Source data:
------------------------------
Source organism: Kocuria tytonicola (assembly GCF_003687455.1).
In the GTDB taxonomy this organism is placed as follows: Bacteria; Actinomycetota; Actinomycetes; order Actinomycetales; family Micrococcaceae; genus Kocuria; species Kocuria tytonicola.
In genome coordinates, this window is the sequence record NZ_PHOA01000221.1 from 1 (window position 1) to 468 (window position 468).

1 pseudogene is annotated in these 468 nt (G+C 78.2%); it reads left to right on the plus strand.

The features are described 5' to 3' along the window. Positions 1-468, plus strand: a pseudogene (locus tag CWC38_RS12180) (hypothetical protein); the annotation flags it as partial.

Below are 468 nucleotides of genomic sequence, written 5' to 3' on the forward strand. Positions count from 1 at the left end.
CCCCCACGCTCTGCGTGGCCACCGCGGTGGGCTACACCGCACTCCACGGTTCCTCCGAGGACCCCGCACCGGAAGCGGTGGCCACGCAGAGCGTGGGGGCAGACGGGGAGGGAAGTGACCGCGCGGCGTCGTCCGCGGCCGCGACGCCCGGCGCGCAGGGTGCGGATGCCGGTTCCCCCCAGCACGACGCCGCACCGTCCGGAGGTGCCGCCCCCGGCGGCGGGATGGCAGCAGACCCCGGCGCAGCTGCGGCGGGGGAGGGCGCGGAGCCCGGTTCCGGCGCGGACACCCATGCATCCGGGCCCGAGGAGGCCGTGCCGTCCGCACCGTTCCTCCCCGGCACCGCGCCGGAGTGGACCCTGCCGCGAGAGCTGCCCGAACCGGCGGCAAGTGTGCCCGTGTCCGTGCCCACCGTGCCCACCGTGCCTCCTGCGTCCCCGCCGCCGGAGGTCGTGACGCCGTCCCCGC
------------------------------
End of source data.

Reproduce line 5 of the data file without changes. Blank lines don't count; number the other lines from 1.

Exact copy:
The features are described 5' to 3' along the window. Positions 1-468, plus strand: a pseudogene (locus tag CWC38_RS12180) (hypothetical protein); the annotation flags it as partial.